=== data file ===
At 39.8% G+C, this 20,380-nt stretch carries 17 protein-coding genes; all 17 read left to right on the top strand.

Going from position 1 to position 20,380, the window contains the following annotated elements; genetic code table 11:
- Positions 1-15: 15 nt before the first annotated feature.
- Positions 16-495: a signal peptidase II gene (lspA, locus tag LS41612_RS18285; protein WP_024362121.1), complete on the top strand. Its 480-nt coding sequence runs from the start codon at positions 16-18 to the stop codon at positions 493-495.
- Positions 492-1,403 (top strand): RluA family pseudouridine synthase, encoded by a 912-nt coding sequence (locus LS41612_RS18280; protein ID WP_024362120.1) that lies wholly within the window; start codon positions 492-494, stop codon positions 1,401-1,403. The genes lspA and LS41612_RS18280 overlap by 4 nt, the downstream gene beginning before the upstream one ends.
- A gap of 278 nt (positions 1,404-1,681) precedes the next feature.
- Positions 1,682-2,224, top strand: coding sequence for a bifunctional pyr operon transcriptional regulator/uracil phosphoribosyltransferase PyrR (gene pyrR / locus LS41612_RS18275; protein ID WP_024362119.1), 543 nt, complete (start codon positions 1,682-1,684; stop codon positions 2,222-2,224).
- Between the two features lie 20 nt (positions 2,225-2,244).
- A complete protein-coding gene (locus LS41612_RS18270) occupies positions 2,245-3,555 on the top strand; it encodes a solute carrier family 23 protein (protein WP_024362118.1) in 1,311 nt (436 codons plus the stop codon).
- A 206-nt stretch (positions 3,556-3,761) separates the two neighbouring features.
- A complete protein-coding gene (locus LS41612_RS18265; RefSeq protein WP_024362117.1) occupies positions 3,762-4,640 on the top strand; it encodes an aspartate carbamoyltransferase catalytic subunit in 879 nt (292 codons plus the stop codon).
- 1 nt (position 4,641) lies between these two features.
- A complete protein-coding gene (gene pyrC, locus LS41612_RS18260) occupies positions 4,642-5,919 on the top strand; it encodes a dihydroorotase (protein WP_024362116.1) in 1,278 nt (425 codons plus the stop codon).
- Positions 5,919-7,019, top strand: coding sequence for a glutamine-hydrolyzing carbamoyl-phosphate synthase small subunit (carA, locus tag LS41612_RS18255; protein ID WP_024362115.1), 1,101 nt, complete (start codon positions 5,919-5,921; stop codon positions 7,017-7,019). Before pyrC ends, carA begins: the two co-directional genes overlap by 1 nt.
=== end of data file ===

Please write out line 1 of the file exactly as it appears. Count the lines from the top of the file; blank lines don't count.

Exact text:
At 39.8% G+C, this 20,380-nt stretch carries 17 protein-coding genes; all 17 read left to right on the top strand.